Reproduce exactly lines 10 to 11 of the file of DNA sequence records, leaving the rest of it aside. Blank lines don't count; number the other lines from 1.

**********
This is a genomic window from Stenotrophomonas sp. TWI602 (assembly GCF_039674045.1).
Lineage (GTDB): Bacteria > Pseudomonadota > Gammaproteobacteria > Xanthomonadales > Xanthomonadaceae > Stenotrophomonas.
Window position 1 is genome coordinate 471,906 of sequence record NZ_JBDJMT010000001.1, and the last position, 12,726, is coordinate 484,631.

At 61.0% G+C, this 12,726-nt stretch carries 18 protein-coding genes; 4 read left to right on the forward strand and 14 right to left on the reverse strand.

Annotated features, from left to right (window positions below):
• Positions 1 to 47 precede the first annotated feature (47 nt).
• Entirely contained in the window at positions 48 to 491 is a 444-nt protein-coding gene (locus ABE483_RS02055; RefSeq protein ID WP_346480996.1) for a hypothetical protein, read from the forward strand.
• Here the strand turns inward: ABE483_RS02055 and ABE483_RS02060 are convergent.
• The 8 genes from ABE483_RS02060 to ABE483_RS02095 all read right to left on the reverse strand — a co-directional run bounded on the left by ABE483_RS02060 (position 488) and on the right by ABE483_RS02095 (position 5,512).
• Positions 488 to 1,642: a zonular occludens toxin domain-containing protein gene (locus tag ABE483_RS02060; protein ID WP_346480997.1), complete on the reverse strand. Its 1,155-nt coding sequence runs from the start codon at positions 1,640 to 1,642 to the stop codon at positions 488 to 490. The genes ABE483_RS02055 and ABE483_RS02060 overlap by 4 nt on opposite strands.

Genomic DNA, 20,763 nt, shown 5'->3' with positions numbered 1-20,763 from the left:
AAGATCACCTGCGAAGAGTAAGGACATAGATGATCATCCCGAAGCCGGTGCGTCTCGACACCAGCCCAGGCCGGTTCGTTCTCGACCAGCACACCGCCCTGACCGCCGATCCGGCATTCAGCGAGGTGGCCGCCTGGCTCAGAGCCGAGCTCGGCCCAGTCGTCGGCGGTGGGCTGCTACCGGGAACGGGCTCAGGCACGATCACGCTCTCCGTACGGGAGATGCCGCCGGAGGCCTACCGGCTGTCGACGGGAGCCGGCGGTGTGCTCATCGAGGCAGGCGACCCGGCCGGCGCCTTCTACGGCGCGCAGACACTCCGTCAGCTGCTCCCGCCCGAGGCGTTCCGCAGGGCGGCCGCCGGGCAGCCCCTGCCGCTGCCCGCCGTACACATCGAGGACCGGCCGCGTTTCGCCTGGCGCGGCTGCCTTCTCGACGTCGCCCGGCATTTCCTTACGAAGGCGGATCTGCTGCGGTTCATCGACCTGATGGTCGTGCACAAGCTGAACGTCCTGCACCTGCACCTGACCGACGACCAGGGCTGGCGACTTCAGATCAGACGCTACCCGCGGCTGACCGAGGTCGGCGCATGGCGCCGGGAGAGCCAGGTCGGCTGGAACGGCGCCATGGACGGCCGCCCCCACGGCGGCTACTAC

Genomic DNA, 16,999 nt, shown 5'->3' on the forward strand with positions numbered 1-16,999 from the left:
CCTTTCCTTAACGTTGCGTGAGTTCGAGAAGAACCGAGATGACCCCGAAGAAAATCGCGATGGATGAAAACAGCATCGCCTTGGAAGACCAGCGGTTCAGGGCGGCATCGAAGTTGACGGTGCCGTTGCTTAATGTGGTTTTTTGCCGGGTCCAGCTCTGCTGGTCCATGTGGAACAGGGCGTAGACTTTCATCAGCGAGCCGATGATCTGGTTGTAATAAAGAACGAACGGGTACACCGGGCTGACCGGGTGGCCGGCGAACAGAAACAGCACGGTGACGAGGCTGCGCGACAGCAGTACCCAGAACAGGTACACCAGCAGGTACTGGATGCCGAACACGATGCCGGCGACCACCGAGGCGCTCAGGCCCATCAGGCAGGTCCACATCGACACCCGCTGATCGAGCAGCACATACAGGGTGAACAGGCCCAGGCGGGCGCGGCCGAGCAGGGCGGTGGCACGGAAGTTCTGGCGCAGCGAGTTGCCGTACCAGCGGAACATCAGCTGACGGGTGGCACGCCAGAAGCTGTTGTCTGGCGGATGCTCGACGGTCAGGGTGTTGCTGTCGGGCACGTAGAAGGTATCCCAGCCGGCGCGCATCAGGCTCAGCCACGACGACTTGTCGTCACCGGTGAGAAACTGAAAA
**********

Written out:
• Positions 488 to 1,642: a zonular occludens toxin domain-containing protein gene (locus tag ABE483_RS02060; protein ID WP_346480997.1), complete on the reverse strand. Its 1,155-nt coding sequence runs from the start codon at positions 1,640 to 1,642 to the stop codon at positions 488 to 490. The genes ABE483_RS02055 and ABE483_RS02060 overlap by 4 nt on opposite strands.

Genomic DNA, 20,763 nt, shown 5'->3' with positions numbered 1-20,763 from the left: